Concord resident John Struckhoff, the husband of Concord Republican Committeewoman Chris Struckhoff, pointed out that the bill would not affect municipalities. But he felt it would change things in unincorporated South County.
“This bill is targeting South St. Louis County — 95 percent of District 6 in South County is unincorporated,” Struckhoff said. “Bill 102 would affect the makeup of our neighborhoods… Bill 102 is overreaching and undemocratic. It takes away our property rights.”
Behind the scenes, the legislation faced opposition from Trakas, who is serving as the council’s acting chair.
Although Clancy represents an area of unincorporated Affton, the bill would have primarily affected the 6th District that Trakas represents along with other unincorporated areas that comprise the 4th District, represented by Councilwoman Rochelle Walton Gray, D-Black Jack.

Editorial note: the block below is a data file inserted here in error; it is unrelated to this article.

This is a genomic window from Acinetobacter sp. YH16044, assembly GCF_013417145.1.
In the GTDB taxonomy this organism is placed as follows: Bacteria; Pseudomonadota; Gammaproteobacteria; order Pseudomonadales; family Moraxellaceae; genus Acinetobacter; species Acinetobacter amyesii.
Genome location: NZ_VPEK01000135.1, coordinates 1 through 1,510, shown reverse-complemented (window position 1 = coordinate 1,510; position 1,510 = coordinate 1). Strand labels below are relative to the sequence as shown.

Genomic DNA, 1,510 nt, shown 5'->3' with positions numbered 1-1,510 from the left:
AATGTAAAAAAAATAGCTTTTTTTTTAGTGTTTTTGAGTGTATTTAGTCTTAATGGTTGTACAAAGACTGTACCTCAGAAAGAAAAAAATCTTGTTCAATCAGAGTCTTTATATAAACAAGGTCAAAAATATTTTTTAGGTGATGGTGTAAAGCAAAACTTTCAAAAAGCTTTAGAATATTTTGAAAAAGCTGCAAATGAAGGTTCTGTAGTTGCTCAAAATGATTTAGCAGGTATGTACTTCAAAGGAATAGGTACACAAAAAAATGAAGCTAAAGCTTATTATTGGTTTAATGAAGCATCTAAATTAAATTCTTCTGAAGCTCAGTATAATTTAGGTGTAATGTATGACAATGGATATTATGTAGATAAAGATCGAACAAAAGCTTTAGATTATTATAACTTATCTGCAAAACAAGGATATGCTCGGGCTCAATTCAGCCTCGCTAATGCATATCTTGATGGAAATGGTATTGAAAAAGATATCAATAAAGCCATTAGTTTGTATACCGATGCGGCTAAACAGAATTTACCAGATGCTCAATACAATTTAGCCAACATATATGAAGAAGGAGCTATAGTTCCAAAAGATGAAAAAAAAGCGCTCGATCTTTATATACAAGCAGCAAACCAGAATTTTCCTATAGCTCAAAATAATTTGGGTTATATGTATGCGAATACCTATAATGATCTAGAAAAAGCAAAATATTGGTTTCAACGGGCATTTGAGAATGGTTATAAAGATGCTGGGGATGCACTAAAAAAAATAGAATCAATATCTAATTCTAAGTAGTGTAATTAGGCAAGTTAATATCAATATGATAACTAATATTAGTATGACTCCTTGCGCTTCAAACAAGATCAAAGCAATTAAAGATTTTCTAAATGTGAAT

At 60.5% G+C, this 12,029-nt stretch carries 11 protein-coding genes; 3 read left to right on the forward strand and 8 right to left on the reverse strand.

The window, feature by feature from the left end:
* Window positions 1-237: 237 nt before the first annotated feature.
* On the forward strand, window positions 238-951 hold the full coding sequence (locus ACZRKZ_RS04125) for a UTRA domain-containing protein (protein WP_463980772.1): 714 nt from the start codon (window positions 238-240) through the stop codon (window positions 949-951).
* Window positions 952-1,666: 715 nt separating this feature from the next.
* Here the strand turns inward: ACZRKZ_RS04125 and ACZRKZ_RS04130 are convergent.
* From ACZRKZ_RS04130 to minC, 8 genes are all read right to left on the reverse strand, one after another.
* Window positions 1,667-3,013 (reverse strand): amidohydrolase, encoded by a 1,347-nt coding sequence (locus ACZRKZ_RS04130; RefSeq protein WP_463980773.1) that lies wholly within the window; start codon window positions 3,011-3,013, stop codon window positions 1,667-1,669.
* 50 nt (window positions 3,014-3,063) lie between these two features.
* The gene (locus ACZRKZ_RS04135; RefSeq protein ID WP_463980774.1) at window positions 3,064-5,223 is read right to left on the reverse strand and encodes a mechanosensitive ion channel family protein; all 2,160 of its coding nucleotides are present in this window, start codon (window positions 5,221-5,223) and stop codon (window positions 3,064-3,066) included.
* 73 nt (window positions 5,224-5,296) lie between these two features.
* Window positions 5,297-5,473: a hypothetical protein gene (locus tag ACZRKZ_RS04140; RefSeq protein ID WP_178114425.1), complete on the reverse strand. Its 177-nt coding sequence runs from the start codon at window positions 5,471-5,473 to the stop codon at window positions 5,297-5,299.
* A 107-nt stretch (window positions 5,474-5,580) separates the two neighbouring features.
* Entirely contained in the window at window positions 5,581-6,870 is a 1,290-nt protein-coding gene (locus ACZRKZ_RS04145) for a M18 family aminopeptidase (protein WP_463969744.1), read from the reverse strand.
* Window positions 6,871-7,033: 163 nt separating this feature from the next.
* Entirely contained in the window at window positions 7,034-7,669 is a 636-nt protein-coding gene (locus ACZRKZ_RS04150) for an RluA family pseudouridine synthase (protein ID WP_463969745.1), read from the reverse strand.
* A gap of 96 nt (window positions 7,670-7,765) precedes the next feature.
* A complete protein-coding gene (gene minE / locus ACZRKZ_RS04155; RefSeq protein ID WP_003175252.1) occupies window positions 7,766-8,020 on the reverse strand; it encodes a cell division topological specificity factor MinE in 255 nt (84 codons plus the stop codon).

If Gray had been on board, Clancy could have perfected the legislation with the new Democratic majority cemented last week.
Trakas said he opposes the source-of income law as both an “equity issue and a liberty issue.” First, he objects to imposing new housing regulations on unincorporated areas of the county that don’t have to be followed by cities.
“There’s an inherent inequity and unfairness about that,” Trakas said. “If we’re going to go down this road, it should be countywide.”
He also noted that the ordinance would go above and beyond state and federal anti-discrimination protections in what it requires landlords to do. As an attorney, he has specialized in representing school districts in federal discrimination cases.
Federal housing legislation “doesn’t require any property owner to accept any kind of voucher, it allows you to opt into a program that if you qualify, then you can accept them, but it’s the property owner’s right to choose to do so — so the bill as proposed would fly in the face of that very concept,” Trakas said. “ And then it begs the question if I accept vouchers … do I violate the Fair Housing Act because I’m not a qualified property owner under Section 8? There’s a whole host of very intricate legal issues as well as the equity and liberty issues.”